Is it time for a reality check?

This is a guest post from Village Hive Member, Corey McCusker.

Is it time for a reality check? 

Do you believe that if you achieve certain things you’ll be happier or if you don’t you’ve failed?

Do you ever assume that you know what others are thinking?

Do you ever automatically judge others or want to change their ways to be more like you?

Do you perceive things a certain way and then find out how different they really are?

When you assume that you know what’s in another person’s head or what is going on with an event you’re making a big mistake. When you think your way is the right way recognize it may not be. Let me explain why.

Each person has their own values and beliefs about the world then judge and make assumptions accordingly. These develop over their lifetime through their experiences and what they have been taught. It’s like an evaluation filter system and encoded in the brain. A person sees the world each day through their eyes, filter the information and create an internal representation of what THEY THINK is going on.  That is their reality, what they believe to be true.

Consider your sense of “reality” is determined every single second by how you choose to filter and process the information presented. You narrow your perspective based on your inner make up which consist of memories, values, attitudes and beliefs. This is why your interpretation may be different than that of your partner, your spouse, your parents, your children, your co-workers, your teammates or coaches, etc. as they all have different realities.

You make the choice on what to notice, see, hear, feel, etc. You can choose to focus on solutions, the good or you can focus on the problems, the defective and get stuck.  Recognize that everything outside of you is simply a reflect-i-on of your inner world. So what you project is based on what you are made up of and if the outcomes you are having don’t jive it’s time for a reality check.

You may be wondering, how do you stop projecting? Well, I’ve got some news for you: you never stop. You now may think, so what’s the point? You need to be aware of what you are projecting and be clear on your reality. Reflect on why you have certain attitude and beliefs.  Why is it important to you for things to be a certain way?  Was that your upbringing or did certain things happen that impacted what you belief? Maybe it’s time to let go of what you hold on to or to clean the slate and create a new reality if you are feeling stuck or held back.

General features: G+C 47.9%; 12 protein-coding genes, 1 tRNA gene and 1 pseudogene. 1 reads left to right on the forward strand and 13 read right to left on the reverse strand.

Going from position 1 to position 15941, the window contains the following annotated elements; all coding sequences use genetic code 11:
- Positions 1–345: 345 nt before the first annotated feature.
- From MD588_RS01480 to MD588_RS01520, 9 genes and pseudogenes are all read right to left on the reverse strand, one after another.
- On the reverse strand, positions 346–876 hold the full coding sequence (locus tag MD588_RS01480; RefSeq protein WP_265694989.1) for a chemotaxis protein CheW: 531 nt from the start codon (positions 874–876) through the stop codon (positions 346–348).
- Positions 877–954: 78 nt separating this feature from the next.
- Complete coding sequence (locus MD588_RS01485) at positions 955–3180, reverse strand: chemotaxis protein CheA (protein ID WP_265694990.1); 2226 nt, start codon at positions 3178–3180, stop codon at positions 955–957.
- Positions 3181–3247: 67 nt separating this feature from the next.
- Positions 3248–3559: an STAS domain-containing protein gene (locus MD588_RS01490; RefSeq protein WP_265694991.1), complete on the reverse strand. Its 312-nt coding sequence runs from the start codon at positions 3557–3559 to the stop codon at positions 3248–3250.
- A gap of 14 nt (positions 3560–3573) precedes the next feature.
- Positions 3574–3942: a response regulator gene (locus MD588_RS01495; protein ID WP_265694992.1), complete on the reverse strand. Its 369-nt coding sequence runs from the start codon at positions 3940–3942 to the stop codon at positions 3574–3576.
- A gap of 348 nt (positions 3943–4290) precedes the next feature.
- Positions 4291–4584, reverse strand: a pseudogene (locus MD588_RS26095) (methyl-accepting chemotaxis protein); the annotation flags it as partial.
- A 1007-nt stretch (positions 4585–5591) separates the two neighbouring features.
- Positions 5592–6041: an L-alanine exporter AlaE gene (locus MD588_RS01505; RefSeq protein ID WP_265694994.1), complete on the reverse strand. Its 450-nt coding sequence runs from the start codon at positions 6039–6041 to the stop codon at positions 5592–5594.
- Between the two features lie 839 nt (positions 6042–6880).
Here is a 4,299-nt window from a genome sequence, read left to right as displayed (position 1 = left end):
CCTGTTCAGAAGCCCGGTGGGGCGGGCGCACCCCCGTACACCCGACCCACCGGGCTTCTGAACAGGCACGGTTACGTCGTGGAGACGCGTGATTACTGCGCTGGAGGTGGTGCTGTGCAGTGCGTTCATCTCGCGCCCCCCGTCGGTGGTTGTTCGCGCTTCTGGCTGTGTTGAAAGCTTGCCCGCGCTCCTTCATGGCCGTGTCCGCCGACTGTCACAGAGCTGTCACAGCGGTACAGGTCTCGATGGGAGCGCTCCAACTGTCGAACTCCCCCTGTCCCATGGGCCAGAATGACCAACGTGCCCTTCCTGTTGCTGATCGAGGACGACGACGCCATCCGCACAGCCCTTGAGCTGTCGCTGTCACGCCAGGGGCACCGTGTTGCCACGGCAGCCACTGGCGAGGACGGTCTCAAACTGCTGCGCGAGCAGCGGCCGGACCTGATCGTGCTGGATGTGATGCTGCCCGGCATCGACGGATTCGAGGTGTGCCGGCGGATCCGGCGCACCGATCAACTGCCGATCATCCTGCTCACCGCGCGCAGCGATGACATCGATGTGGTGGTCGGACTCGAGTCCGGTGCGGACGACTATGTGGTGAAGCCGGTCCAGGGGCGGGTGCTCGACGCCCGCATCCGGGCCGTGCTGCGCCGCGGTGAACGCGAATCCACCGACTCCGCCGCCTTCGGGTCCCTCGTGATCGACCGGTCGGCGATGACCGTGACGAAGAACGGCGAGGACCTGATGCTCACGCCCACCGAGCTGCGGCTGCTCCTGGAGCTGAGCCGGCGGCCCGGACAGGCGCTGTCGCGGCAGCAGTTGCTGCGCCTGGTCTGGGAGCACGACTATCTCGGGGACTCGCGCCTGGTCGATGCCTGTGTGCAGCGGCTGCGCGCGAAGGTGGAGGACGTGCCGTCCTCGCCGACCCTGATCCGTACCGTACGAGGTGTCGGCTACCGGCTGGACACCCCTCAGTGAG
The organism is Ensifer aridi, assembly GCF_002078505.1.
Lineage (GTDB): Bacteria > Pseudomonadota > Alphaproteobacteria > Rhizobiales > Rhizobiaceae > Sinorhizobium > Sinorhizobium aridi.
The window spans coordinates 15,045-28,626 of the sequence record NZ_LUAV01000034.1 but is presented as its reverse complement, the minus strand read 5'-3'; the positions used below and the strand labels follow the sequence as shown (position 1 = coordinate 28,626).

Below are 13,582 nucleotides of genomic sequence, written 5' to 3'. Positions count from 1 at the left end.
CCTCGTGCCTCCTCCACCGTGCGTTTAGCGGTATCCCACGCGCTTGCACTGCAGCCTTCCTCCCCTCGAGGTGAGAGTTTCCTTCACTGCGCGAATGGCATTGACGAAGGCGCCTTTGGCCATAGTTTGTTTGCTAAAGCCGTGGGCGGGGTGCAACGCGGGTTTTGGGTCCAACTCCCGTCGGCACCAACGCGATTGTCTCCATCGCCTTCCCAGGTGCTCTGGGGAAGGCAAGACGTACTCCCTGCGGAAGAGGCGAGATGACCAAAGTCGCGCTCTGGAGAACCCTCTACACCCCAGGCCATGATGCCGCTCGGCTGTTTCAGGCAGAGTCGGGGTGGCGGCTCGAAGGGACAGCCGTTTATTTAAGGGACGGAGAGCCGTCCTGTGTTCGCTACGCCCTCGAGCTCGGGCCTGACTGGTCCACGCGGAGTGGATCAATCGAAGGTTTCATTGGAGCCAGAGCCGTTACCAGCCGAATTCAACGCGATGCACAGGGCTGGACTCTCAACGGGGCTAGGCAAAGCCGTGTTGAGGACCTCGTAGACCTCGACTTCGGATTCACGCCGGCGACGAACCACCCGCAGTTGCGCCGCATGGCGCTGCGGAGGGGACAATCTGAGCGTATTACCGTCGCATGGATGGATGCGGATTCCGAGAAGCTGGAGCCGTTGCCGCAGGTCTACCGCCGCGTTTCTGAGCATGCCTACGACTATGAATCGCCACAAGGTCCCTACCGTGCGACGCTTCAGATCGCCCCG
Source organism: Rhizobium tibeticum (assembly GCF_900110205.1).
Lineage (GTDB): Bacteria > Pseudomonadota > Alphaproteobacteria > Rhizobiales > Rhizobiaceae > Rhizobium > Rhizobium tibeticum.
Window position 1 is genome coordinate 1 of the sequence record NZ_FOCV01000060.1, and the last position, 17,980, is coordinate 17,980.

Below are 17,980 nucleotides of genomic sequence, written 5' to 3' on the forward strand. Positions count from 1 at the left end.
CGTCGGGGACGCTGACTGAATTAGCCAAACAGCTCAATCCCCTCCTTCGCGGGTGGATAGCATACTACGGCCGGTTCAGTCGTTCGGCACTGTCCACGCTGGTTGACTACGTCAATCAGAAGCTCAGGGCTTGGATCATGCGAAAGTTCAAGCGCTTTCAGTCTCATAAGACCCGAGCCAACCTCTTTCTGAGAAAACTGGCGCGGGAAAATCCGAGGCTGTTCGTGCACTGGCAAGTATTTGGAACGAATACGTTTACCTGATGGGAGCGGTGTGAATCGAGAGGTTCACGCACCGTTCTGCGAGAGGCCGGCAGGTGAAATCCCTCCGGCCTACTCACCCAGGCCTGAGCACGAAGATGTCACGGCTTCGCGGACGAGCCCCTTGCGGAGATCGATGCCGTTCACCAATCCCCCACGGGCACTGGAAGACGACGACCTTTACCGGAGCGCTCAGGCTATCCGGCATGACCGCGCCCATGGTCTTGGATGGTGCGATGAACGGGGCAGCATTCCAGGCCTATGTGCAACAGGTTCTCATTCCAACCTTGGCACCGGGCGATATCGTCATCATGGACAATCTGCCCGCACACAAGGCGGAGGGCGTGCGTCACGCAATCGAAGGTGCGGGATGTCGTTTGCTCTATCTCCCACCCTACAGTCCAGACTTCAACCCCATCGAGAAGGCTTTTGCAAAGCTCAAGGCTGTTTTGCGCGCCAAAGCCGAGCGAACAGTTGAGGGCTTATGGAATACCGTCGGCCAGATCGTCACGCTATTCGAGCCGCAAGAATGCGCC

The next time, you find yourself critical of others, judgmental or stuck and confused take a moment and ask yourself these questions:

  • What triggered inside of me to cause me to perceive this aspect or situation this way?
  • Do these beliefs and attitudes help me or hurt me?
  • Is there a part of me that I need to recognize that is being reflected in what I see in others that affects me?
  • What else is possible?
  • How can I look at this as an observer to see it in a different perspective?
  • What can I learn from this that helps me to move forward and release judgment or negativity? ​​​​​​​

If you need an adjustment or a reality check you can make a change. Having the right mindset and a clear perspective takes time if it’s been clouded.

When you realize your perception isn’t always the reality you want you can change it. Awareness is the start so when you are triggered that is your sign to reflect. Determine what it is you want to be clear and focus on that. Recognize your values, beliefs and how they were set. When you feel the urge to change other people’s behavior, then it would seem that the most sensible place would be to focus inward and start changing yourself.

If it’s time for a reality check and you need some guidance in making changes contact Corey, Mental Performance Coach for a complimentary mental mastery session.